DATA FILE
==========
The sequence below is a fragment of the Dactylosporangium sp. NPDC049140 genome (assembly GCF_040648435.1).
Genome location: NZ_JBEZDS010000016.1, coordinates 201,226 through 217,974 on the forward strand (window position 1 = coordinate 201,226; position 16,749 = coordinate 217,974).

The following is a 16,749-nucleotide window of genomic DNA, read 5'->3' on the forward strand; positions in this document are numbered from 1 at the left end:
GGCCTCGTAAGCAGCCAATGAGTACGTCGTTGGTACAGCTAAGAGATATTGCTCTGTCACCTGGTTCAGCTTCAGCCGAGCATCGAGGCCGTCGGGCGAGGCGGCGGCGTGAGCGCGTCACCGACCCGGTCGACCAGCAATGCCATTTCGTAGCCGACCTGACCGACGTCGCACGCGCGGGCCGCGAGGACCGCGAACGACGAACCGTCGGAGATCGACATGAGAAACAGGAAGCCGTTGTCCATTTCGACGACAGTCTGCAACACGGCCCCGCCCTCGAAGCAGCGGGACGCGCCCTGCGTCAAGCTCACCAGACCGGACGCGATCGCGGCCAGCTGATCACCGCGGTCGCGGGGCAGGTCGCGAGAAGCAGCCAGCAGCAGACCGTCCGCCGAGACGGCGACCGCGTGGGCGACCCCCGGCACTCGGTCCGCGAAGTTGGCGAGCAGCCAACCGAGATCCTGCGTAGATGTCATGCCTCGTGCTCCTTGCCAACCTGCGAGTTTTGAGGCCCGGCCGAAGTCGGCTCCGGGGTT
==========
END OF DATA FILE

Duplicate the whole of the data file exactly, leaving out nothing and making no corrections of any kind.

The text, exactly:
The sequence below is a fragment of the Dactylosporangium sp. NPDC049140 genome (assembly GCF_040648435.1).
Genome location: NZ_JBEZDS010000016.1, coordinates 201,226 through 217,974 on the forward strand (window position 1 = coordinate 201,226; position 16,749 = coordinate 217,974).

The following is a 16,749-nucleotide window of genomic DNA, read 5'->3' on the forward strand; positions in this document are numbered from 1 at the left end:
GGCCTCGTAAGCAGCCAATGAGTACGTCGTTGGTACAGCTAAGAGATATTGCTCTGTCACCTGGTTCAGCTTCAGCCGAGCATCGAGGCCGTCGGGCGAGGCGGCGGCGTGAGCGCGTCACCGACCCGGTCGACCAGCAATGCCATTTCGTAGCCGACCTGACCGACGTCGCACGCGCGGGCCGCGAGGACCGCGAACGACGAACCGTCGGAGATCGACATGAGAAACAGGAAGCCGTTGTCCATTTCGACGACAGTCTGCAACACGGCCCCGCCCTCGAAGCAGCGGGACGCGCCCTGCGTCAAGCTCACCAGACCGGACGCGATCGCGGCCAGCTGATCACCGCGGTCGCGGGGCAGGTCGCGAGAAGCAGCCAGCAGCAGACCGTCCGCCGAGACGGCGACCGCGTGGGCGACCCCCGGCACTCGGTCCGCGAAGTTGGCGAGCAGCCAACCGAGATCCTGCGTAGATGTCATGCCTCGTGCTCCTTGCCAACCTGCGAGTTTTGAGGCCCGGCCGAAGTCGGCTCCGGGGTT